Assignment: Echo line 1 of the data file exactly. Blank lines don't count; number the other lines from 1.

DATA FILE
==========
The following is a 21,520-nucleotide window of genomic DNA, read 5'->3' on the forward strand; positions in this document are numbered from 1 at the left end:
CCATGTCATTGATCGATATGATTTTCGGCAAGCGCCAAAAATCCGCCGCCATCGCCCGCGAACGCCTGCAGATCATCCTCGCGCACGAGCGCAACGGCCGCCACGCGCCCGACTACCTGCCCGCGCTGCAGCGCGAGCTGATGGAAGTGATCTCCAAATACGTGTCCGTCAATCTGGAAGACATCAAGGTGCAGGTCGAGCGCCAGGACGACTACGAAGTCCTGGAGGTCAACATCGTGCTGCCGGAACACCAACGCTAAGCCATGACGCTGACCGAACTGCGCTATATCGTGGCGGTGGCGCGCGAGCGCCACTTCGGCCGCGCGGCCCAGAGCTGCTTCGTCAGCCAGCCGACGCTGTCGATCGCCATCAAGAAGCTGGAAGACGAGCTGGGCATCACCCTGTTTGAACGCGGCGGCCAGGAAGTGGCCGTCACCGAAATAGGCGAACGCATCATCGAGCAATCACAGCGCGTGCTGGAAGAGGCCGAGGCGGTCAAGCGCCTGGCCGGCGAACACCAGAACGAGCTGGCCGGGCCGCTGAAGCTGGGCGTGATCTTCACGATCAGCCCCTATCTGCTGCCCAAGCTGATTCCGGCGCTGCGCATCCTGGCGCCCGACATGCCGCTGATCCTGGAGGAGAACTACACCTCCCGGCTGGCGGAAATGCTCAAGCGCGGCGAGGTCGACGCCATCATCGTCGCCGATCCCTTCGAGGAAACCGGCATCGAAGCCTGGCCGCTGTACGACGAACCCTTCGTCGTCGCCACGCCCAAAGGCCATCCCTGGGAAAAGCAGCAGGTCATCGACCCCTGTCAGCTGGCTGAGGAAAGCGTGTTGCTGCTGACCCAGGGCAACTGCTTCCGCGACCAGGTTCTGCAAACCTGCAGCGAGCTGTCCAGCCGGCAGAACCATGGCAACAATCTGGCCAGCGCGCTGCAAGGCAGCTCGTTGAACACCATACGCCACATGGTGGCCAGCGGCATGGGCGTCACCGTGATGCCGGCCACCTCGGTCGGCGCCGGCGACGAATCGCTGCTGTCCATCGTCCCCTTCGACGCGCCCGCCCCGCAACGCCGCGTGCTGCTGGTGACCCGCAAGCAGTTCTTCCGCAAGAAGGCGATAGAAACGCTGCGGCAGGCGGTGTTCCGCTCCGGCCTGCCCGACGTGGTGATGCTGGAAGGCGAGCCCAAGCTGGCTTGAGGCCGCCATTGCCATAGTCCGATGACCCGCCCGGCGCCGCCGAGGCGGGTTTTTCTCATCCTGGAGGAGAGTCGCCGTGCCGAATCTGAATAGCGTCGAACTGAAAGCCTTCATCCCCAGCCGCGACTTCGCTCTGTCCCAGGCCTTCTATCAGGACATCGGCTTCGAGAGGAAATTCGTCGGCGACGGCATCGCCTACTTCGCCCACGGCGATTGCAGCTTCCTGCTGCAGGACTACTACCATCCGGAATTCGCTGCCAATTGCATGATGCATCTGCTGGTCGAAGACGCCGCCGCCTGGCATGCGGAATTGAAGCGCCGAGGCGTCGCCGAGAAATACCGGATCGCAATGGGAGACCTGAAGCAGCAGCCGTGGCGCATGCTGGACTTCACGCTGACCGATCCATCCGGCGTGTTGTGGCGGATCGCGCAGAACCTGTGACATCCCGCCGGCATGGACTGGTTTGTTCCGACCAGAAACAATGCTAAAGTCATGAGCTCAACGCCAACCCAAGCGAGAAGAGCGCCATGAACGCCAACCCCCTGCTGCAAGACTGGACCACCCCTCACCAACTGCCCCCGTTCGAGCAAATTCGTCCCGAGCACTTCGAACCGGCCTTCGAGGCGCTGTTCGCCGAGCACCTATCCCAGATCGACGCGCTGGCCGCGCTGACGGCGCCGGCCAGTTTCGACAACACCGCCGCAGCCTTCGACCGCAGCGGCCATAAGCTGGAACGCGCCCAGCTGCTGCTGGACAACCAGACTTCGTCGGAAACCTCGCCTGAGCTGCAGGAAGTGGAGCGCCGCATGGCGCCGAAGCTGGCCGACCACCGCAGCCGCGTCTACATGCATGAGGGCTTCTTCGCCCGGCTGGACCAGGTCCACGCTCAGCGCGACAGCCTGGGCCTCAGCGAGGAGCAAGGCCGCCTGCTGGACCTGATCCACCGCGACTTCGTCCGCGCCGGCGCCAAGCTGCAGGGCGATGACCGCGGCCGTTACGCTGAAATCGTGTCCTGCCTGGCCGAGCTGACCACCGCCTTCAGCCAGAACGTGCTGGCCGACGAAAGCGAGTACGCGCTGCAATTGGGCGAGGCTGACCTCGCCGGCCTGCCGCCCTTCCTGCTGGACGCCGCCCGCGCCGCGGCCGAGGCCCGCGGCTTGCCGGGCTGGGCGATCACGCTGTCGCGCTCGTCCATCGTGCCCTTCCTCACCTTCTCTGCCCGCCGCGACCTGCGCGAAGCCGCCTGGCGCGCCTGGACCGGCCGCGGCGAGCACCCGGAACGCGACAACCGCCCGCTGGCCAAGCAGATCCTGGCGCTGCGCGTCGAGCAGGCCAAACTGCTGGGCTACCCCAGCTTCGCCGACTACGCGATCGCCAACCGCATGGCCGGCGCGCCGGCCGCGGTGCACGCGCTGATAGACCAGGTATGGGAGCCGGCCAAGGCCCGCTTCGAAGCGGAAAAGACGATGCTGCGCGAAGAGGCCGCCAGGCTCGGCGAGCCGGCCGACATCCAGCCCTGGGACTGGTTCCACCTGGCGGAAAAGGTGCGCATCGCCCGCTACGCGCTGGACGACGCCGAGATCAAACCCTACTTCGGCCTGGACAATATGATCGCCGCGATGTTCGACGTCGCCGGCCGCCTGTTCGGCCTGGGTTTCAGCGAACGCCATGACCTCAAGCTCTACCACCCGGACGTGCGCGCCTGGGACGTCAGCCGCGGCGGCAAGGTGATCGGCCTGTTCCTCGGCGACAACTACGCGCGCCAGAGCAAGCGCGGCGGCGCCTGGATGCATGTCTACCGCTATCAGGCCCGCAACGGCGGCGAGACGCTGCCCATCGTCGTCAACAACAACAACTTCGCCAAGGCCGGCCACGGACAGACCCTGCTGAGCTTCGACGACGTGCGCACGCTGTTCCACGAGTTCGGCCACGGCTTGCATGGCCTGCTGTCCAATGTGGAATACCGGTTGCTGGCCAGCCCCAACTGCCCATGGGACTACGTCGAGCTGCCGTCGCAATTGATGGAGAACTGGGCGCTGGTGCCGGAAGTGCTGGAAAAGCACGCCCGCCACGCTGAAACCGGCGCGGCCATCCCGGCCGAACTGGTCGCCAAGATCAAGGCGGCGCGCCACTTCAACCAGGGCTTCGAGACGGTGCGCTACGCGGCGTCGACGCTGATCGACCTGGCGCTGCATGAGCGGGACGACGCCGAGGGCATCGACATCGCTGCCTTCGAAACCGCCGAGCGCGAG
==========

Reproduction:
The following is a 21,520-nucleotide window of genomic DNA, read 5'->3' on the forward strand; positions in this document are numbered from 1 at the left end: